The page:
No one knows what causes spina bifida, but women can reduce their risk by up to 70 percent by taking 400 mcg of folic acid daily for three months prior to conception. Every woman of childbearing age should take a daily multivitamin.

There is a wide range of outcomes. Some use wheelchairs; others use braces, crutches or walkers; and some walk independently. The majority have normal intelligence but can have learning challenges. Spina bifida is only one part of them and does not define them. They can become teachers, doctors, musicians, athletes, parents or anything they want to be.

The Spina Bifida Association of Kentucky is the resource center for more than 800 affected families in Kentucky and Southern Indiana. Our mission is to promote the prevention of spina bifida and enhance the lives of all affected. We provide playgroups and camps for children, educational classes for parents, life skills classes for teens and young adults, a financial assistance fund, and much more.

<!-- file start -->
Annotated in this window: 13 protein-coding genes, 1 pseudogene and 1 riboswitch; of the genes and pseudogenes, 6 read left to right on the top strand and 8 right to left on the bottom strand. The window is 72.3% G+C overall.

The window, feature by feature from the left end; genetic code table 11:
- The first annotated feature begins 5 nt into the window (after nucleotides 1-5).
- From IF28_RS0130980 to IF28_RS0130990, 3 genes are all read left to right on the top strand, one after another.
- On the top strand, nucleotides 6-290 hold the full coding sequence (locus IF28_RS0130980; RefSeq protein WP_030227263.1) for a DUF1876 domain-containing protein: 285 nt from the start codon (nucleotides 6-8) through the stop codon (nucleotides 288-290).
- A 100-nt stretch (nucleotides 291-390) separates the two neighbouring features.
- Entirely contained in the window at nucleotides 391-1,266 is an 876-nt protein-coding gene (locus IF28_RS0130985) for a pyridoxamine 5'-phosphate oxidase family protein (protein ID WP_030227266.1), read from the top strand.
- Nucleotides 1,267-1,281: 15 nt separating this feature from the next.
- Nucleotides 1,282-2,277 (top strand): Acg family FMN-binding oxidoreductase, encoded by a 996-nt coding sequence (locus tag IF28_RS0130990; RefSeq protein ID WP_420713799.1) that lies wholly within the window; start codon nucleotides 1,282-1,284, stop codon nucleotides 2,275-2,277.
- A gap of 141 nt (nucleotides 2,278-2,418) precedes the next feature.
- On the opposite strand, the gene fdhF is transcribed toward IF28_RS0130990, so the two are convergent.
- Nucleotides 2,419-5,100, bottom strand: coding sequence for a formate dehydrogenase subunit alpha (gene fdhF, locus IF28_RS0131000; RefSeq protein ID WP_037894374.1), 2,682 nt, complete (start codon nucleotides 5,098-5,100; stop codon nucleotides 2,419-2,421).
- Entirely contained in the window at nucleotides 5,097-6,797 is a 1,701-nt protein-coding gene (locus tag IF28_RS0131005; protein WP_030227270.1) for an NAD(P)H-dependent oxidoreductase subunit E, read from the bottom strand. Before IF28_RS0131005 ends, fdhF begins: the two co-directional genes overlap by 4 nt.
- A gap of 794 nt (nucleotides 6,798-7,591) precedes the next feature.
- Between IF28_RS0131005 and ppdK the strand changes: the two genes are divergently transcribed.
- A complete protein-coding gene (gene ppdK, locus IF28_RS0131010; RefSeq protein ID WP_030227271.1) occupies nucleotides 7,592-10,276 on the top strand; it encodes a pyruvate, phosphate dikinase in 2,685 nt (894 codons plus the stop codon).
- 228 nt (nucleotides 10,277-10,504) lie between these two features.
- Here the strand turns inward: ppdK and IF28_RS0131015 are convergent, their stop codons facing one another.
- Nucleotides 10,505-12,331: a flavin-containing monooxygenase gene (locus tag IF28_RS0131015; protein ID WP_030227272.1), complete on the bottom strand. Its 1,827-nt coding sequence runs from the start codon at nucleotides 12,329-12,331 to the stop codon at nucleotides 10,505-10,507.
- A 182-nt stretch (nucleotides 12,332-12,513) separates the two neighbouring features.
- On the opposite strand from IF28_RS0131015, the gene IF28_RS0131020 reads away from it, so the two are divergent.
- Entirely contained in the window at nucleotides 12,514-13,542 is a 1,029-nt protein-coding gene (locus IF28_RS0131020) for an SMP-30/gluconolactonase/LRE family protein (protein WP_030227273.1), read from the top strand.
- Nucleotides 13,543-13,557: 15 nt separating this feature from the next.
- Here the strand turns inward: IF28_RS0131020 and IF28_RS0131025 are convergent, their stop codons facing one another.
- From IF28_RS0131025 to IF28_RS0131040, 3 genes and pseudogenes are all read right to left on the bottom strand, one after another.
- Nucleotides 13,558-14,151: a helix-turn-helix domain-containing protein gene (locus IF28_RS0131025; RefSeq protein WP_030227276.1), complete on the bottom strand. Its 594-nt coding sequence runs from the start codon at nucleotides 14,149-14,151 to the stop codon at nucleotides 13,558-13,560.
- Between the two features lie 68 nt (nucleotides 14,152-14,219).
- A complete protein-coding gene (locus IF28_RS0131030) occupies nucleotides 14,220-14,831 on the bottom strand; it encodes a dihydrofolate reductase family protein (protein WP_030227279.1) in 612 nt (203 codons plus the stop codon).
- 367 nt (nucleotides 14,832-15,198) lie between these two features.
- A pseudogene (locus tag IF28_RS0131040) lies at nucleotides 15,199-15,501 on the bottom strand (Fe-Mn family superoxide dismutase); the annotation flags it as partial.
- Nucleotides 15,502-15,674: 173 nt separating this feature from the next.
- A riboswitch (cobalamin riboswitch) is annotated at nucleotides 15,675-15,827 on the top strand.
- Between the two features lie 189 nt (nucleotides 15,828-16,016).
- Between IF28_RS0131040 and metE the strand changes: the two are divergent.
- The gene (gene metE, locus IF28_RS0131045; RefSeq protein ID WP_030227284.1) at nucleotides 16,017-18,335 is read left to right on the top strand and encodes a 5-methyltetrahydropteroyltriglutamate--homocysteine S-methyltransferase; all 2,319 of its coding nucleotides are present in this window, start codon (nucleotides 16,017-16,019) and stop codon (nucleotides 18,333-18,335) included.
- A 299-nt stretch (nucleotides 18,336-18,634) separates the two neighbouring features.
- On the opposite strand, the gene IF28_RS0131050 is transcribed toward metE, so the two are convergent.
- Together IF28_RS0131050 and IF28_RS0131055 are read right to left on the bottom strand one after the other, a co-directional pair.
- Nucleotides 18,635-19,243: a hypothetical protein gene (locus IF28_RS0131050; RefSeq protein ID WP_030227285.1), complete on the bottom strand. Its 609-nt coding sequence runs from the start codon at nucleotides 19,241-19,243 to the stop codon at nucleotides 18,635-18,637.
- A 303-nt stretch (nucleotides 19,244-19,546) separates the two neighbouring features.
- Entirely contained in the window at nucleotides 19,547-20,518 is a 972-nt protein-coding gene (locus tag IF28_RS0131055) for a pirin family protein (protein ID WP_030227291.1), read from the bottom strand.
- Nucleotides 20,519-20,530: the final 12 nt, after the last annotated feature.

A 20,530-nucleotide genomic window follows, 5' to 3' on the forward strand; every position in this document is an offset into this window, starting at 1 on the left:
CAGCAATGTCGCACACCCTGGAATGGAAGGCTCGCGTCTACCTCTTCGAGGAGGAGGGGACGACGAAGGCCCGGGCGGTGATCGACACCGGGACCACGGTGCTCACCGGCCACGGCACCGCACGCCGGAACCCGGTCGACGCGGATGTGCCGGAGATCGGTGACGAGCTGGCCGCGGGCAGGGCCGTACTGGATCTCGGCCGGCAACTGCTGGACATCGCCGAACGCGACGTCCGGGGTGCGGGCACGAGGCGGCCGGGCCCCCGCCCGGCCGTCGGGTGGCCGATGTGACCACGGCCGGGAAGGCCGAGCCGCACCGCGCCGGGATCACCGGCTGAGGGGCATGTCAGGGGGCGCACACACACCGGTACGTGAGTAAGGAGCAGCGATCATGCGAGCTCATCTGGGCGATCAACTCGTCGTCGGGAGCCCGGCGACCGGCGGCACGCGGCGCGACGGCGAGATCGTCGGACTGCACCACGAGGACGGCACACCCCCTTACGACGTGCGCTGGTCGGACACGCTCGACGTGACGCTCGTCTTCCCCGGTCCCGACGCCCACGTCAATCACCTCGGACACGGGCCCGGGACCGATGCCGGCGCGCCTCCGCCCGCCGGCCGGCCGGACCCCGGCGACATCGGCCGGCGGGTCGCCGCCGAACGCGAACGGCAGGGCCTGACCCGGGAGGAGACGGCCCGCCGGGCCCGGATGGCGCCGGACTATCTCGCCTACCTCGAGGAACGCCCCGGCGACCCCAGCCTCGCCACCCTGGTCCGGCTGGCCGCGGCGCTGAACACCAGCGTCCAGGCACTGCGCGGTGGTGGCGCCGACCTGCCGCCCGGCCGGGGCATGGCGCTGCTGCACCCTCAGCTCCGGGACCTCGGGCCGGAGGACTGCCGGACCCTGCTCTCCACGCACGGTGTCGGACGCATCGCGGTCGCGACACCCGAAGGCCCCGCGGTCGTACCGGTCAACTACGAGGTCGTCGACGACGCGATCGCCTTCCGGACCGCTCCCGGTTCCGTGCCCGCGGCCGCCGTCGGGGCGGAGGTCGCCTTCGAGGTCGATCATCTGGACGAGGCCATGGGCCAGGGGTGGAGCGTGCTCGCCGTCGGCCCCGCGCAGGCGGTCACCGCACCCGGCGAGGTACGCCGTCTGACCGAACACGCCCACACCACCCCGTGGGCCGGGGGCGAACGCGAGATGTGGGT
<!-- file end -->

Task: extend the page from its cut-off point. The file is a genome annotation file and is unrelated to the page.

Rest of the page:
If you would like to learn more, visit Sbak.org.

Colleen Payne


Loud and unclear

Remember when Mitt Romney was a mild-mannered man who did not have a clue what his plans would be if he were elected president? Well, somebody must have told him that if he yelled and shouted maybe nobody would notice that he still did not have a clue as to what he would do if he were elected president.

John Wolff Jr.


Winning presentation

On Mitt Romney's debate performance: Bad ideas, misinformation, vague generalities — all well presented.

Michael Kennedy


Too much coal

I am tired of the lies coming from the Barr camp about coal miners. We are interested in what he would do for this district if elected.

Heath Lovell is vice president of a coal company. Yes, he was a miner but now he is not, so it is disingenuous for him to appear in (unused and new) mining clothes.

There are more UPS employees in Louisville than there are coal miners in this state (20,000 versus 14,000). If coal mining is such a boon, why is Eastern Kentucky the poorest part of the state?

There are no coal mines in Ben Chandler's district so why is Andy Barr running these commercials? Bringing a guy in from Western Kentucky to rant about an issue that is not relevant to the people of this district just shows that Barr has no program or ideas.

David Wachtel